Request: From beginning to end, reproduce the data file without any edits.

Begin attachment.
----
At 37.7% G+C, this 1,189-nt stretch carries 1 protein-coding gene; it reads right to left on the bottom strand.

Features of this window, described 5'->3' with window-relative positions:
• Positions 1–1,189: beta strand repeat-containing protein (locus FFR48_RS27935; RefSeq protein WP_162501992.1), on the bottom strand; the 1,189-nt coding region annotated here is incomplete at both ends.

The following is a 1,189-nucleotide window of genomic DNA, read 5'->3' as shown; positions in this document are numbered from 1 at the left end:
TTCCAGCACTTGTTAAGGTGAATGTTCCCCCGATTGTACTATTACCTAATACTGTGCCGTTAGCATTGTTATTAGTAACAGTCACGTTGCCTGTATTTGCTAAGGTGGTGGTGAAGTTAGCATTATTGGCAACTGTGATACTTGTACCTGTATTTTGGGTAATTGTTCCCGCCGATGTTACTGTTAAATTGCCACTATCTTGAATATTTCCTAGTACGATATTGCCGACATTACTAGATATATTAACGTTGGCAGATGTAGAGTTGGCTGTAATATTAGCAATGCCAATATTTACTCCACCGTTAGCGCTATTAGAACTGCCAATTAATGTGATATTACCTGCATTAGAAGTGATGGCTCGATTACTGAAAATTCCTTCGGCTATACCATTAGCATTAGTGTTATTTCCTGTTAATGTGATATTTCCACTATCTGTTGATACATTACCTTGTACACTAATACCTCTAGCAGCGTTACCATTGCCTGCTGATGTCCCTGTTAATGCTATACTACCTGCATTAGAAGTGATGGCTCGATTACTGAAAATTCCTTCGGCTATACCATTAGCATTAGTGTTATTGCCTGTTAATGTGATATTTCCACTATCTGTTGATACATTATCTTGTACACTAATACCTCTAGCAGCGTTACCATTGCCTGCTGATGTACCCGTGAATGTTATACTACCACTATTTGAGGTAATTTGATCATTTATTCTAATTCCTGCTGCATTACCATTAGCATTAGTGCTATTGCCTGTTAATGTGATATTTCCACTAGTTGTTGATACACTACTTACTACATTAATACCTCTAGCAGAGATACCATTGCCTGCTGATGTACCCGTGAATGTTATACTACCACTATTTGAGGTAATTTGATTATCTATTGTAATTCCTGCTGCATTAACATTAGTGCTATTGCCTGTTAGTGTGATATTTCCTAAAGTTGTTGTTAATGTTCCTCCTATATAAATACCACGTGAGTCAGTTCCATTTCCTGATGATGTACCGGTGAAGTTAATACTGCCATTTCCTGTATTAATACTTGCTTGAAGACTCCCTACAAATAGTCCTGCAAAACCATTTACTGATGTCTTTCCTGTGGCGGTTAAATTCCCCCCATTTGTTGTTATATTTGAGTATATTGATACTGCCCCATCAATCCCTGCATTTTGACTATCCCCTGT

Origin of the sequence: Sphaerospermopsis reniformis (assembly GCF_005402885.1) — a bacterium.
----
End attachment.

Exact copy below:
At 37.7% G+C, this 1,189-nt stretch carries 1 protein-coding gene; it reads right to left on the bottom strand.

Features of this window, described 5'->3' with window-relative positions:
• Positions 1–1,189: beta strand repeat-containing protein (locus FFR48_RS27935; RefSeq protein WP_162501992.1), on the bottom strand; the 1,189-nt coding region annotated here is incomplete at both ends.

The following is a 1,189-nucleotide window of genomic DNA, read 5'->3' as shown; positions in this document are numbered from 1 at the left end:
TTCCAGCACTTGTTAAGGTGAATGTTCCCCCGATTGTACTATTACCTAATACTGTGCCGTTAGCATTGTTATTAGTAACAGTCACGTTGCCTGTATTTGCTAAGGTGGTGGTGAAGTTAGCATTATTGGCAACTGTGATACTTGTACCTGTATTTTGGGTAATTGTTCCCGCCGATGTTACTGTTAAATTGCCACTATCTTGAATATTTCCTAGTACGATATTGCCGACATTACTAGATATATTAACGTTGGCAGATGTAGAGTTGGCTGTAATATTAGCAATGCCAATATTTACTCCACCGTTAGCGCTATTAGAACTGCCAATTAATGTGATATTACCTGCATTAGAAGTGATGGCTCGATTACTGAAAATTCCTTCGGCTATACCATTAGCATTAGTGTTATTTCCTGTTAATGTGATATTTCCACTATCTGTTGATACATTACCTTGTACACTAATACCTCTAGCAGCGTTACCATTGCCTGCTGATGTCCCTGTTAATGCTATACTACCTGCATTAGAAGTGATGGCTCGATTACTGAAAATTCCTTCGGCTATACCATTAGCATTAGTGTTATTGCCTGTTAATGTGATATTTCCACTATCTGTTGATACATTATCTTGTACACTAATACCTCTAGCAGCGTTACCATTGCCTGCTGATGTACCCGTGAATGTTATACTACCACTATTTGAGGTAATTTGATCATTTATTCTAATTCCTGCTGCATTACCATTAGCATTAGTGCTATTGCCTGTTAATGTGATATTTCCACTAGTTGTTGATACACTACTTACTACATTAATACCTCTAGCAGAGATACCATTGCCTGCTGATGTACCCGTGAATGTTATACTACCACTATTTGAGGTAATTTGATTATCTATTGTAATTCCTGCTGCATTAACATTAGTGCTATTGCCTGTTAGTGTGATATTTCCTAAAGTTGTTGTTAATGTTCCTCCTATATAAATACCACGTGAGTCAGTTCCATTTCCTGATGATGTACCGGTGAAGTTAATACTGCCATTTCCTGTATTAATACTTGCTTGAAGACTCCCTACAAATAGTCCTGCAAAACCATTTACTGATGTCTTTCCTGTGGCGGTTAAATTCCCCCCATTTGTTGTTATATTTGAGTATATTGATACTGCCCCATCAATCCCTGCATTTTGACTATCCCCTGT

Origin of the sequence: Sphaerospermopsis reniformis (assembly GCF_005402885.1) — a bacterium.